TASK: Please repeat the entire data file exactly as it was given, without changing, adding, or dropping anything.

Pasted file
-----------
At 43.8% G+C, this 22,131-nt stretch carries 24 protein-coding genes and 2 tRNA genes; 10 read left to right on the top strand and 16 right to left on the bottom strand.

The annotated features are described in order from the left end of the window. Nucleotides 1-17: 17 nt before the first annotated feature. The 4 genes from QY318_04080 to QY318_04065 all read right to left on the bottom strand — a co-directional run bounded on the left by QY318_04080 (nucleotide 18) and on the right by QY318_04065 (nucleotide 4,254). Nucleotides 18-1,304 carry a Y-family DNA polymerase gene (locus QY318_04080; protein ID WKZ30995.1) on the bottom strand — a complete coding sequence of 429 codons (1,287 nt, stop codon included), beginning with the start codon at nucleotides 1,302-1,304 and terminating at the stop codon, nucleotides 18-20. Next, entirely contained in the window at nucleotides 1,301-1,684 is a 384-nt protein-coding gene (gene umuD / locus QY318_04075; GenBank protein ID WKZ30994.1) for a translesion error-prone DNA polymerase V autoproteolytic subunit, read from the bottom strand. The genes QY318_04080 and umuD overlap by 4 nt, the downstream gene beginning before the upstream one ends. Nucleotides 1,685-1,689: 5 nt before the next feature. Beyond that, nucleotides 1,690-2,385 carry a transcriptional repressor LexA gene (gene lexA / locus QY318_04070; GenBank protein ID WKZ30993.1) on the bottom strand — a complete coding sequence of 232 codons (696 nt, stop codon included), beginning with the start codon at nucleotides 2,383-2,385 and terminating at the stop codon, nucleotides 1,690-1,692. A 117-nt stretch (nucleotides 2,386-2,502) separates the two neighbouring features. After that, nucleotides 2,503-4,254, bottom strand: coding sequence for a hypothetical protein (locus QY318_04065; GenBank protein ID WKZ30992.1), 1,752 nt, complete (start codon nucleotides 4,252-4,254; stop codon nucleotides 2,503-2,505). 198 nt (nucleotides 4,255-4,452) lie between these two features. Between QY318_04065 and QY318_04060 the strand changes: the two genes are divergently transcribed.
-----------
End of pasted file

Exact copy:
At 43.8% G+C, this 22,131-nt stretch carries 24 protein-coding genes and 2 tRNA genes; 10 read left to right on the top strand and 16 right to left on the bottom strand.

The annotated features are described in order from the left end of the window. Nucleotides 1-17: 17 nt before the first annotated feature. The 4 genes from QY318_04080 to QY318_04065 all read right to left on the bottom strand — a co-directional run bounded on the left by QY318_04080 (nucleotide 18) and on the right by QY318_04065 (nucleotide 4,254). Nucleotides 18-1,304 carry a Y-family DNA polymerase gene (locus QY318_04080; protein ID WKZ30995.1) on the bottom strand — a complete coding sequence of 429 codons (1,287 nt, stop codon included), beginning with the start codon at nucleotides 1,302-1,304 and terminating at the stop codon, nucleotides 18-20. Next, entirely contained in the window at nucleotides 1,301-1,684 is a 384-nt protein-coding gene (gene umuD / locus QY318_04075; GenBank protein ID WKZ30994.1) for a translesion error-prone DNA polymerase V autoproteolytic subunit, read from the bottom strand. The genes QY318_04080 and umuD overlap by 4 nt, the downstream gene beginning before the upstream one ends. Nucleotides 1,685-1,689: 5 nt before the next feature. Beyond that, nucleotides 1,690-2,385 carry a transcriptional repressor LexA gene (gene lexA / locus QY318_04070; GenBank protein ID WKZ30993.1) on the bottom strand — a complete coding sequence of 232 codons (696 nt, stop codon included), beginning with the start codon at nucleotides 2,383-2,385 and terminating at the stop codon, nucleotides 1,690-1,692. A 117-nt stretch (nucleotides 2,386-2,502) separates the two neighbouring features. After that, nucleotides 2,503-4,254, bottom strand: coding sequence for a hypothetical protein (locus QY318_04065; GenBank protein ID WKZ30992.1), 1,752 nt, complete (start codon nucleotides 4,252-4,254; stop codon nucleotides 2,503-2,505). 198 nt (nucleotides 4,255-4,452) lie between these two features. Between QY318_04065 and QY318_04060 the strand changes: the two genes are divergently transcribed.